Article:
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NASA rover converts Co2 to oxygen, through MOXIE

Jun 4, 2021
MOXIE a golden box. Image source NASA/JPL Caltech

NASA sent Perseverance rover to Mars with modern technology which could convert the Carbon Dioxide ( Co2) to oxygen (O2) . The technology resembles the same as a tree converts Co2 to Air.

The device MOXIE Mars Oxygen In-Situ Resource Utilization Experiment converted the Co2 from Mars atmosphere to Oxygen. MOXIE pulled carbon dioxide from Martian atmosphere to convert it’s first OXYGEN. While the amount converted was small just 5.4 grams. Which could keep an astronaut alive in Mars for ten minutes. This experiment proved that the technology can even work on Red Planet.

This is a good news in the prospect of sending a human mission on Mars. Since large space of rockets is occupied by oxygen and it won’t be enough if astronauts did a human mission to Mars. So it’s important to know that if MOXIE could perform it’s same experiment on Red planet to. A human mission on Mars would be possible if the astronauts could convert Co2 ( Carbon dioxide) from Martian atmosphere to Oxygen. For their breathing and fueling the rockets to return to the earth.

” This is a critical step in converting Carbon dioxide to Oxygen on Mars” Said Jim Reuter, the associate administrator for NASA’s Space Technology Mission Directorate, said in a Wednesday in a press release.

Imagination of a artist of Human on Mars

MOXIE has more work to do, but the results from this technology demonstration are full of promise as we move toward our goal of one day seeing humans on Mars,” he added.

Oxygen isn’t just the stuff that we breathe. Rocket propellant depends on Oxygen and future astronauts will have to depend on producing propellants to come back home.

What’s the size of Moxie?

The golden box holding the experiment is about the size of a car battery — just 1% the size of the device scientists actually hope to send to Mars.

MOXIE descendants could ultimately produce enough oxygen — roughly 25 metric tons — to launch four astronauts off the Martian surface. Producing that oxygen on-site would save a lot of space, weight, fuel, and money for the initial journey to Mars.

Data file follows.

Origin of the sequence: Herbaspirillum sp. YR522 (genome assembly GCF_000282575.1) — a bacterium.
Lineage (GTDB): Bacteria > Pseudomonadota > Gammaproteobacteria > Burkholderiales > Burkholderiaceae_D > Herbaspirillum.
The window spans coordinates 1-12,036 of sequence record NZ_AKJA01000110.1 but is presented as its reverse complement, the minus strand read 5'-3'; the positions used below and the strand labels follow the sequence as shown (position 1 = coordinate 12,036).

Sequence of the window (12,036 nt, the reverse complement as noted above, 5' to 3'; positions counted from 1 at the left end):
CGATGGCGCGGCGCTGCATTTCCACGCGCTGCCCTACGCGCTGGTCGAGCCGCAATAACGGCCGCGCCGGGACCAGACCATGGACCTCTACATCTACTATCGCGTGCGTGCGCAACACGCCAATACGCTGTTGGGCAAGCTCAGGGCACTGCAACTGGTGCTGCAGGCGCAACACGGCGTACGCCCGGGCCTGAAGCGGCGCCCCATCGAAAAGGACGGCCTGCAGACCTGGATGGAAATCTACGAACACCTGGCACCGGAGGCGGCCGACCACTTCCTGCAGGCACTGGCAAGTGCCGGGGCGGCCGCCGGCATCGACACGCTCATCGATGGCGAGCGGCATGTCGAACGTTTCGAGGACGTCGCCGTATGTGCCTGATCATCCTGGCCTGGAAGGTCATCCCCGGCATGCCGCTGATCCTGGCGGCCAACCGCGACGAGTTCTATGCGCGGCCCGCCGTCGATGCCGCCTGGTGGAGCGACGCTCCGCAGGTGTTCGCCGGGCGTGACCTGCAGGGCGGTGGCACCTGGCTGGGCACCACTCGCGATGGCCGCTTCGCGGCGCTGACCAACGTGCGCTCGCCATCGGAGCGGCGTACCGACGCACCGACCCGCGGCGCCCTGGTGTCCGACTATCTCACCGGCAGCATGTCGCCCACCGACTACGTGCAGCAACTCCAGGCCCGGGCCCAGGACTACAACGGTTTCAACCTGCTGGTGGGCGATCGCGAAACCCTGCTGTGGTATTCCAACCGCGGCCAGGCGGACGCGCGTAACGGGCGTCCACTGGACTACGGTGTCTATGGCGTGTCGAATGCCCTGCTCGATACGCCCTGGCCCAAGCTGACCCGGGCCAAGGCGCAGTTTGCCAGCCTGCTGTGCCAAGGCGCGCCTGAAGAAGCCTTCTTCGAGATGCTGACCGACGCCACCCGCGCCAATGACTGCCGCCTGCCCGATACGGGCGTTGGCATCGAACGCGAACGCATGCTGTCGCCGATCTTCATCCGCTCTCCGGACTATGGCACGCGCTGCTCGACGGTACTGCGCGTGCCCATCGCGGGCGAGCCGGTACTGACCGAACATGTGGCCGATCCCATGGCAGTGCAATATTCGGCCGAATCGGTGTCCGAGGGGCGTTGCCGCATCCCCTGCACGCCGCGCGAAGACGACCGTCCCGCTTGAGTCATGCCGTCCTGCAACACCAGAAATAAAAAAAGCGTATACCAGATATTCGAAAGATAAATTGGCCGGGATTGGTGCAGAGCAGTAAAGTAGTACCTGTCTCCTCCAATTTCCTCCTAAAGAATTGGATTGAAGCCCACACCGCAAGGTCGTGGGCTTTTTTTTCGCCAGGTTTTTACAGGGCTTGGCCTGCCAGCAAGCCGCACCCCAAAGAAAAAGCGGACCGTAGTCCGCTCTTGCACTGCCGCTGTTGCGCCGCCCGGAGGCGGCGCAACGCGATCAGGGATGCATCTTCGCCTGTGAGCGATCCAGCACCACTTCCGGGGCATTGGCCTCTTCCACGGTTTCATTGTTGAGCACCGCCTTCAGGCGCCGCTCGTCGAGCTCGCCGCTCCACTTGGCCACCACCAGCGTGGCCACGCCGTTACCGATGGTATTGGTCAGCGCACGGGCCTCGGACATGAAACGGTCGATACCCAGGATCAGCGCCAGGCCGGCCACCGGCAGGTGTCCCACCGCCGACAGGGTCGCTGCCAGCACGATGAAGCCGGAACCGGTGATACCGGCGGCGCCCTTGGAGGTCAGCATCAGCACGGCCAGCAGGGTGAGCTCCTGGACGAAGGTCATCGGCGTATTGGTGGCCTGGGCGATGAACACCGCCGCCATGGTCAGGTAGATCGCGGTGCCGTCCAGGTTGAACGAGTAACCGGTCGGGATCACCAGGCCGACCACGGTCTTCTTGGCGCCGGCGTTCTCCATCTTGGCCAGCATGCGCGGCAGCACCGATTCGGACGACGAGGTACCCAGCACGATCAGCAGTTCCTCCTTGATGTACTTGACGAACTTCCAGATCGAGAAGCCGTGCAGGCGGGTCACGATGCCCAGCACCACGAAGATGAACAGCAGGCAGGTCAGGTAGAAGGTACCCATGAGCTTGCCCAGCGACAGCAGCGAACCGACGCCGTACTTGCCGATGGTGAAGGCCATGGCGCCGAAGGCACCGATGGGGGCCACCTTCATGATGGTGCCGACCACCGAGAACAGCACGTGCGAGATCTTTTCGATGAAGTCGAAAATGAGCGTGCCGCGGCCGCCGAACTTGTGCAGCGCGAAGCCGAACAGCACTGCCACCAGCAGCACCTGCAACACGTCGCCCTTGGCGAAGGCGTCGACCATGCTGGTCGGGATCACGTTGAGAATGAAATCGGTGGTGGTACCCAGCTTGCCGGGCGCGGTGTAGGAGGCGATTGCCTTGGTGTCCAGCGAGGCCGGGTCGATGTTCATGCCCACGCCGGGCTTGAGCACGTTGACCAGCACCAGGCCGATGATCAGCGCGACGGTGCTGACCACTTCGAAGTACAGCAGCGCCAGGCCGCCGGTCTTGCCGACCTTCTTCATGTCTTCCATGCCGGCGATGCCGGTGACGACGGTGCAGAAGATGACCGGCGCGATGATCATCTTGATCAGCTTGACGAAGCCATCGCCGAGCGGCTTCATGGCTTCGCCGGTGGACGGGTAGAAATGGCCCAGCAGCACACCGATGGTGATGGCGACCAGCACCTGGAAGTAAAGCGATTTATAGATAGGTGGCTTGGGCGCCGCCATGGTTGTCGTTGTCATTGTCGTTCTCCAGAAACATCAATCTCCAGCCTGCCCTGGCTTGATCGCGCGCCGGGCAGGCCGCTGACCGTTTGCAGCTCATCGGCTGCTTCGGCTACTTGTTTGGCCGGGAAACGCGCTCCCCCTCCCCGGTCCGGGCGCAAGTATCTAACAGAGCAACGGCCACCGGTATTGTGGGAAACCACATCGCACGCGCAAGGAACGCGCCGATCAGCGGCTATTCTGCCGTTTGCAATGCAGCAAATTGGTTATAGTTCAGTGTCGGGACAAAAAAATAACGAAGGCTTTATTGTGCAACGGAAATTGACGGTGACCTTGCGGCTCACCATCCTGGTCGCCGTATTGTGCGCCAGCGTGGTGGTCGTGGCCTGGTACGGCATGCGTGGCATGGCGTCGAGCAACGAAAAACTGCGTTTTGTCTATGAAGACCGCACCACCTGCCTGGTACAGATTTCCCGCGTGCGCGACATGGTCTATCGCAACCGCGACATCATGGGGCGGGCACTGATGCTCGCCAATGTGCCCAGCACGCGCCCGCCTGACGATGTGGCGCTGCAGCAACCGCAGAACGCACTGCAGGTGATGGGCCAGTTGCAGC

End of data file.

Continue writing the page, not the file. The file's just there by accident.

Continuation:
How does MOXIE pulls out oxygen of things air?

This isn’t the preseverance first technological win this week. Another experiment carried out by NASA, the Ingenuity helicopter made a history on Monday when it flew above the Martian atmosphere for the first time.

Tech demonstrations are a really, really critical element of our portfolio,” Thomas Zurbuchen, an associate administrator at NASA, told Insider ahead of Ingenuity’s flight. “They basically enable new tools in our toolbox.”

NASA expects MOXIE to extract oxygen from the Martian atmosphere at least nine more times over the next two years. This first attempt was designed to make sure the experiment was working. Future runs will test MOXIE’s abilities at different times of day and across Mars’ seasons. The device is designed to generate up to 10 grams of oxygen an hour.

At the very least, MOXIE won’t run out of fuel for these tests. Mars’ atmosphere is 96% carbon dioxide. The device uses heat and electrical currents to split those CO2 molecules into oxygen (O) and carbon monoxide (CO). Oxygen atoms don’t like to be alone for long, so they quickly combine into O2 molecules — the oxygen that we breathe.

The final product of the MOXIE will be pure molecular oxygen. About 99.6% of O2.

MOXIE then releases both Oxygen and Carbon dioxide to the Martian atmosphere. But in future astronauts will save it in tanks which will fuel their way back home.

Scientists installing MOXIE during the preparation of the experiment.

Converting carbon dioxide to oxygen isn’t the only way future astronauts could live off the Martian land. Scientists and engineers have also proposed using on-site rocks to build structures or even digging up Martian or lunar ice to make drinking water or rocket fuel.

Regardless of which method it chooses, NASA will have to get resourceful to expand human presence into deep space. MOXIE’s success puts one more technology in its toolbox.

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